FWIW, my dad felt the opposite, though, and wished all his life his parents had given him another year to mature. He was the baby in his class throughout his academic career. Everyone else got to do things before he did. He was immature for his age and even though he was very bright he was behind academically for years. He was small for his age until he hit a growth spurt at 17 so people frequently thought he was even younger. He hated it. It affected his self-esteem. Finally, towards the end of his college years he finally felt like he fit in.

My daughter is very bright but had learning challenges that caused her a lot of stress. She was also the youngest in her class and frequently was not as mature or ready as her classmates that were nearly a year older. It causes self esteem problems. Repeating a grade was a HUGE help to her. It bought her the time her brain and body needed to mature and it bought me the time I needed to tweak out a better path for her. She has no regrets so far as a 16 year old. In fact, she is grateful so far that we made that choice. I guess only time will tell if she feels the same way further down the road.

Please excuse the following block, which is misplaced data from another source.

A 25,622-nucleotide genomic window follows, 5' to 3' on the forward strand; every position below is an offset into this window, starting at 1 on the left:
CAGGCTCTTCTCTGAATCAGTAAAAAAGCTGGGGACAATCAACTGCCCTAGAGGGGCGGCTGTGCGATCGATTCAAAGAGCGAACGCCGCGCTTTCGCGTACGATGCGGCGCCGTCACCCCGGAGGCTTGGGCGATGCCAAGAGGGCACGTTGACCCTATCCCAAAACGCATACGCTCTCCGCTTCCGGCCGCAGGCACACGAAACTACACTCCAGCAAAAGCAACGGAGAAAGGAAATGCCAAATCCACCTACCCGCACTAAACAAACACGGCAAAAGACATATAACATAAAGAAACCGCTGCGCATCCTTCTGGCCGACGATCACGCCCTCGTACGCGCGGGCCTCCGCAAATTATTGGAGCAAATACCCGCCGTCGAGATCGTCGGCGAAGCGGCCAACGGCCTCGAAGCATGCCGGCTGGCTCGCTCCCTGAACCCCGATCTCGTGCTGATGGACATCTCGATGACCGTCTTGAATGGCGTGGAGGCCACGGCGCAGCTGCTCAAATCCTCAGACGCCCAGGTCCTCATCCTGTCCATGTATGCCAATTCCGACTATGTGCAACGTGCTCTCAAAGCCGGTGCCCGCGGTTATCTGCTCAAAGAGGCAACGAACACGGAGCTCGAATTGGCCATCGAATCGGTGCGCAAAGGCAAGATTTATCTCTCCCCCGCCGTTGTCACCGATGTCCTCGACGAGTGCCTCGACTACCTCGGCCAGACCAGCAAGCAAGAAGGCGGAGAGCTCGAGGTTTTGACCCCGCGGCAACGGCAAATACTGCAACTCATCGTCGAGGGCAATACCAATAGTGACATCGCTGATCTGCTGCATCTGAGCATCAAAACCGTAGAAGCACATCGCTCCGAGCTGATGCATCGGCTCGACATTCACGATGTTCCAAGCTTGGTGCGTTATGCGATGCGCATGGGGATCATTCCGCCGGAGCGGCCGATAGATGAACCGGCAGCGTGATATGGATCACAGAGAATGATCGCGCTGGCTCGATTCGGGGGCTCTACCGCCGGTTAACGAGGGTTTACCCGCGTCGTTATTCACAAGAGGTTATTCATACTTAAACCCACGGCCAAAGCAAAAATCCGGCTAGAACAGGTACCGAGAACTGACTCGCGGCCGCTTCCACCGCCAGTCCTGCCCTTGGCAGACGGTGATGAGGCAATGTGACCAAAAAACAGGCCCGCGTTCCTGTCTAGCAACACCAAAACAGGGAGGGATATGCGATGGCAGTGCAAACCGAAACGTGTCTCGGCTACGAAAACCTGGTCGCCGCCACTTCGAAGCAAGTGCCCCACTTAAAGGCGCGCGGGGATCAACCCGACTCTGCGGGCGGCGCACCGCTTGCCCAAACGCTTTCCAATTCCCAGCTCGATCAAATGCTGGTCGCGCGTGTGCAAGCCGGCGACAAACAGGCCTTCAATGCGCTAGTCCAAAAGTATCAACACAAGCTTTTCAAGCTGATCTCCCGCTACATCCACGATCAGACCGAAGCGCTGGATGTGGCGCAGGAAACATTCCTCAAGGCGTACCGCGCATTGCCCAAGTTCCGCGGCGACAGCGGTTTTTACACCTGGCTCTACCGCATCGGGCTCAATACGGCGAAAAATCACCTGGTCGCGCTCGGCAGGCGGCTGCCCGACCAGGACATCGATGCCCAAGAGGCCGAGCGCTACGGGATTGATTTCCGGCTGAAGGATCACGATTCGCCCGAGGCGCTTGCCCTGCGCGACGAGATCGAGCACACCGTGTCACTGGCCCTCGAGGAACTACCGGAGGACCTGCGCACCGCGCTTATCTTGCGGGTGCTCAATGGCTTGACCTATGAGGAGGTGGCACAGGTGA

I have friends who felt they were too young and pushed through school too soon. I have friends who were grateful their parents or the cut off age in their area gave them more time. I also have friends who feel as you do. And resent their parents for the decision they made. I think basically that each child and each family are different. There is no crystal ball. Sometimes the decisions we make in the moment turn out to be the wrong one but as parents all we can do is try our best.